As noted previously the lifting collet 42 is secured to the upper end of the latch spindle 44 so that when a lifting force is applied thereto the latches 50 are retracted to enable the head assembly 32 and attached core barrel 20 to be retrieved. Although the lifting collet 42 forms a part of the head assembly, its structure and function will be more clearly understood by describing it in conjunction with the overshot or retriever assembly 110 shown in FIGS. 4 - 6. It will be seen that the overshot assembly 110 includes an overshot head 112 connected via coupling 114 to an elongated jar staff 116. The jar staff 116 is slidably mounted within an elongated jar tube 118 and is provided with an elongated coil compression spring 120 which bears against the upper closed end of such tube 118 and also against a washer and nut assembly 122 mounted on the jar staff 116 thus urging the jar staff outwardly of the end of the jar tube, assembly 122 also functioning as a guide for the inner end of the jar staff 116. The lower end of the jar tube is provided with a block or hammer portion 124 having an aperture therethrough to permit free sliding of jar staff 116 relative to the jar tube. The opposite end of the jar staff is provided with a swivel block 126 to which a swivel 128 is connected. The wire line hoist cable is connected to the swivel in the usual fashion. As those skilled in the art will appreciate, a length of steel bar of "sinking tube" (not shown) may be interfitted between the jar tube and the swivel in order to provide the jar tube assembly with the desired amount of weight.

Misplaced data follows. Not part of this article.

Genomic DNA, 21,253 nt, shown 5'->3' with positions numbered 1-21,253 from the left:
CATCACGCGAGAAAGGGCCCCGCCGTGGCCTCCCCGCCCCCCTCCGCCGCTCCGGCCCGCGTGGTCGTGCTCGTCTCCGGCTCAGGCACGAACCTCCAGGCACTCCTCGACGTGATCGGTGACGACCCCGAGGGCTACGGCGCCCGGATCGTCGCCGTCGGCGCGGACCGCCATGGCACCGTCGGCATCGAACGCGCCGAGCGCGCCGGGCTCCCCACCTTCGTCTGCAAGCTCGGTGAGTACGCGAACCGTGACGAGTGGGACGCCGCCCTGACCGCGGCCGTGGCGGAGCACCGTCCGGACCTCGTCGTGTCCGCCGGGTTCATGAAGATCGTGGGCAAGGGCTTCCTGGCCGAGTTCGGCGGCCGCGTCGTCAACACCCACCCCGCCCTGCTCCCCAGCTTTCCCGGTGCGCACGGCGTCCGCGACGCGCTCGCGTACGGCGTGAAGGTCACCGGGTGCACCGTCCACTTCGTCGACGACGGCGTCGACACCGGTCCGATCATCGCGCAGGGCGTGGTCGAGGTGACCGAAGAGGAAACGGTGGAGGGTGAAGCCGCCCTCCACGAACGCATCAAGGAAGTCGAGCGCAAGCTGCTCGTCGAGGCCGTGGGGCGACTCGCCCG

The jar staff 114 is threaded into the coupling 114 of overshot head 112 with a lock nut 130 on the jar staff 116 bearing against coupling 114 and preventing accidental disengagement of the jar staff 116 from coupling 114. In addition, lock nut 130 serves to transmit impact blows delivered by hammer 124 on the jar tube to the overshot head 112. It is also noted here that the coupling 114 is preferably secured to the body of the overshot head by a shear pin 132 which breaks in the event that jamming occurs during lifting of the core thus avoiding breakage of the hoist cable in the hole and the problems that would be encountered if it became necessary to pull the drill string with a length of borken cable in the lower end of same.